The Boston Massacre
On March 5, 1770, in the street before you, nine British soldiers were confronted by an angry mob.
"The soldiers did fire without orders and killed five of his Majesty's good subjects...How fatal are the effects of posting a standing army among a free people!"
Samuel Adams' description of the Boston massacre and Paul Revere's engraving of the scene fueled public outrage, and helped arouse revolutionary fervor of colonists all over America.
Diagram showing where bodies fell, after a sketch by Paul Revere made at the time. (The Old State House is at the bottom.)
Topics. This historical marker is listed in these topic lists: Colonial Era • Notable Events.
Location. 42° 21.528′ N, 71° 3.424′ W. Marker is in Boston, Massachusetts, in Suffolk County. Marker is at the intersection of Devonshire Street and State Street on Devonshire Street. Marker is near the Old State House. Touch for map. Marker is in this post office area: Boston MA 02109, United States of America. Touch for directions.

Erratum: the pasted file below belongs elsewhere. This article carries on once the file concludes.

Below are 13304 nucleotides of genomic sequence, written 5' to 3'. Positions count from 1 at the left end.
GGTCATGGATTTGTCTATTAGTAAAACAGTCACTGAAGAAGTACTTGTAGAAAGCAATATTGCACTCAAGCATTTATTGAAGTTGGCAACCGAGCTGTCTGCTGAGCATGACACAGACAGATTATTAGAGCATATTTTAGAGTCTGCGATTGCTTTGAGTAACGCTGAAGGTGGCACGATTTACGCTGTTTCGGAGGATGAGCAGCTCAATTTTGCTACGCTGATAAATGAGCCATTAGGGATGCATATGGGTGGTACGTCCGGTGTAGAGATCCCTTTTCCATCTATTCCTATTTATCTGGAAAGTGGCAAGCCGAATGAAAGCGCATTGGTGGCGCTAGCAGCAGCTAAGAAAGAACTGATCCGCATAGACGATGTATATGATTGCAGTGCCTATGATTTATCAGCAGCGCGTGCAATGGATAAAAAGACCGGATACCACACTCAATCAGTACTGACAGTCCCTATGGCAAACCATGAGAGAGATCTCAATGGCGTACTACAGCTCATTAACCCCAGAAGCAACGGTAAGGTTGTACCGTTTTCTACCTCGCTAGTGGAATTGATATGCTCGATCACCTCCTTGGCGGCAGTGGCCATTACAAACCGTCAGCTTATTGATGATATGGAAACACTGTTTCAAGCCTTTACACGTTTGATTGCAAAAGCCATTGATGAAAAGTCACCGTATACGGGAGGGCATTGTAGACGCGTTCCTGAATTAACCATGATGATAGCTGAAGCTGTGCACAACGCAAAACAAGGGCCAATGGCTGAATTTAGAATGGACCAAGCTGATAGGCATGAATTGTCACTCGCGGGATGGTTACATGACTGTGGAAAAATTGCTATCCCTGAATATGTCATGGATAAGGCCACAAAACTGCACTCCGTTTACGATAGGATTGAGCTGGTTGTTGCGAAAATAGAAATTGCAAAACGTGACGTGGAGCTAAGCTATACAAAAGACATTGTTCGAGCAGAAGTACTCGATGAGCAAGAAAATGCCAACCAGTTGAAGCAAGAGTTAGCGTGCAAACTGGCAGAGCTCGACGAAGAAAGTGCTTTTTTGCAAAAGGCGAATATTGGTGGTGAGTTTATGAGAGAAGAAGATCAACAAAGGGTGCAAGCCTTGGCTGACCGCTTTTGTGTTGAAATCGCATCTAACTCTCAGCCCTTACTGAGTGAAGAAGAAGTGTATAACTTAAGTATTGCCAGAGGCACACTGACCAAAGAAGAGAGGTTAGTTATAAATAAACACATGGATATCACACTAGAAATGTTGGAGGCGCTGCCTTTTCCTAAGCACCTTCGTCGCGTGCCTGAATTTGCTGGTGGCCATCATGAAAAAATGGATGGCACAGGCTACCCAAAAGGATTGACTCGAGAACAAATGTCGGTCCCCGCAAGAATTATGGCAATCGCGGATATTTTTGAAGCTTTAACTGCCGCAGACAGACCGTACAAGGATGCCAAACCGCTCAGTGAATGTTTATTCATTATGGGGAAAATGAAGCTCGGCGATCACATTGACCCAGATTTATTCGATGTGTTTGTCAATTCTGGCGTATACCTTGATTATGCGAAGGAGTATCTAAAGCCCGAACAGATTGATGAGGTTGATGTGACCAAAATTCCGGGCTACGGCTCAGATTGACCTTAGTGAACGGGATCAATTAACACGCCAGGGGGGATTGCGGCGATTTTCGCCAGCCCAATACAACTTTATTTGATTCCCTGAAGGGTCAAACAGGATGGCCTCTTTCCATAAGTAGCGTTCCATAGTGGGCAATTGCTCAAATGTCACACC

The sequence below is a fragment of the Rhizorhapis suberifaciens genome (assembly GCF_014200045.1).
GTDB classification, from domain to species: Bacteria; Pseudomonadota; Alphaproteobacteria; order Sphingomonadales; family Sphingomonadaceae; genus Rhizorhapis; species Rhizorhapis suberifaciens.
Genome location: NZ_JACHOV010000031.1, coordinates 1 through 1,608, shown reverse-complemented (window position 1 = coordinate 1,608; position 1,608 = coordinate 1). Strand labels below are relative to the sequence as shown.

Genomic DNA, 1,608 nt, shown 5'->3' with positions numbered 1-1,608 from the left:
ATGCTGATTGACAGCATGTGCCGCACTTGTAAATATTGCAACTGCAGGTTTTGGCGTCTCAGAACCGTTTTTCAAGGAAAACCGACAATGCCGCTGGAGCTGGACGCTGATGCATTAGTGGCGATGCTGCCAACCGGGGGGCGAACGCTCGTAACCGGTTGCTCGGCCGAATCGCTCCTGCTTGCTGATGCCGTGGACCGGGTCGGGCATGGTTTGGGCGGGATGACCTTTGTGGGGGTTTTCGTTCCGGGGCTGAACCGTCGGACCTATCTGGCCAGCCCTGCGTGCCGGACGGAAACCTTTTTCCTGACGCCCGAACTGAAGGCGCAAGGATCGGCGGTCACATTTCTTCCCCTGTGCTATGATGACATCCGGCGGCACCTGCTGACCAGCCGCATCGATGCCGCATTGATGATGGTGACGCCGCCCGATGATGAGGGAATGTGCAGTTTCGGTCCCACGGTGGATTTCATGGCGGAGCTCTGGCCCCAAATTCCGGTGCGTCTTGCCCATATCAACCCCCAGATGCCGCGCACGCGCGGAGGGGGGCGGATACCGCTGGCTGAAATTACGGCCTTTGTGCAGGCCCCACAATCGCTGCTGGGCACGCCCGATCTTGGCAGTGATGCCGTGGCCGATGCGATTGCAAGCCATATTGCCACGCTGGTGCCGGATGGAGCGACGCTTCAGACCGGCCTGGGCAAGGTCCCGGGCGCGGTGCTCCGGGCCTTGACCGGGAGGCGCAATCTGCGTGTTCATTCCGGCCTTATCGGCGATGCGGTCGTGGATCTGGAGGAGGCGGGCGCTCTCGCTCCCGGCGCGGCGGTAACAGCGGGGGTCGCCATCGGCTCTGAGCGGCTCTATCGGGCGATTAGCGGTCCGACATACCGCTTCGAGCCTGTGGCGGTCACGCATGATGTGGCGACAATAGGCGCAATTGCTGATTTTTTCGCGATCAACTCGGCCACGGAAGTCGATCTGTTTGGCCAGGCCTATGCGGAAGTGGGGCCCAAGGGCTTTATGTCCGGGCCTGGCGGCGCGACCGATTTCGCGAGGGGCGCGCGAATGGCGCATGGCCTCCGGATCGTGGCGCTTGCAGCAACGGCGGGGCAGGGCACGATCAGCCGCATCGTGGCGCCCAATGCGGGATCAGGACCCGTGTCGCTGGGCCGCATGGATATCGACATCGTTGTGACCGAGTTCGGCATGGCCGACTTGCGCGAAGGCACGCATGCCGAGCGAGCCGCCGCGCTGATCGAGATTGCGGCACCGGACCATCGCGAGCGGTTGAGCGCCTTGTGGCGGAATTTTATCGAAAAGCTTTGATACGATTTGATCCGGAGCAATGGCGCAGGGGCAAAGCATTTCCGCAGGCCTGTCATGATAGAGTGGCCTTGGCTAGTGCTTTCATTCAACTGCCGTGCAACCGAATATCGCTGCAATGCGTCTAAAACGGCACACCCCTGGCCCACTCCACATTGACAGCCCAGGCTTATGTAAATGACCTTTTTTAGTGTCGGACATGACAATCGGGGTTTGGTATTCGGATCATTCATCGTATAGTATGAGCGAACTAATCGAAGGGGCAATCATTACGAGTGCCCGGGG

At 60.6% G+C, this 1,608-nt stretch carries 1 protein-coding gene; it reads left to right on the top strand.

Other nearby markers. At least 8 other markers are within walking distance of this marker. Site of the First Meeting House in Boston Built A.D. 1632 (a few steps from this marker); The Old State House
Also see . . . Wikipedia Entry. “Amid ongoing tense relations between the population and the soldiers, a mob formed around a British sentry, who was subjected to verbal abuse and harassment. He was eventually supported by eight additional soldiers, who were subjected to verbal threats and repeatedly hit by clubs, stones and snowballs. They fired into the crowd, without orders, instantly killing three people and wounding others. Two more people died later of wounds sustained in the incident.” (Submitted on March 4, 2017.)
Credits. This page was last revised on March 4, 2017. It was originally submitted on August 28, 2014, by Bill Pfingsten of Bel Air, Maryland. This page has been viewed 700 times since then and 45 times this year. Photos: 1, 2, 3. submitted on August 28, 2014, by Bill Pfingsten of Bel Air, Maryland. 4. submitted on May 23, 2009, by Bill Coughlin of North Arlington, New Jersey.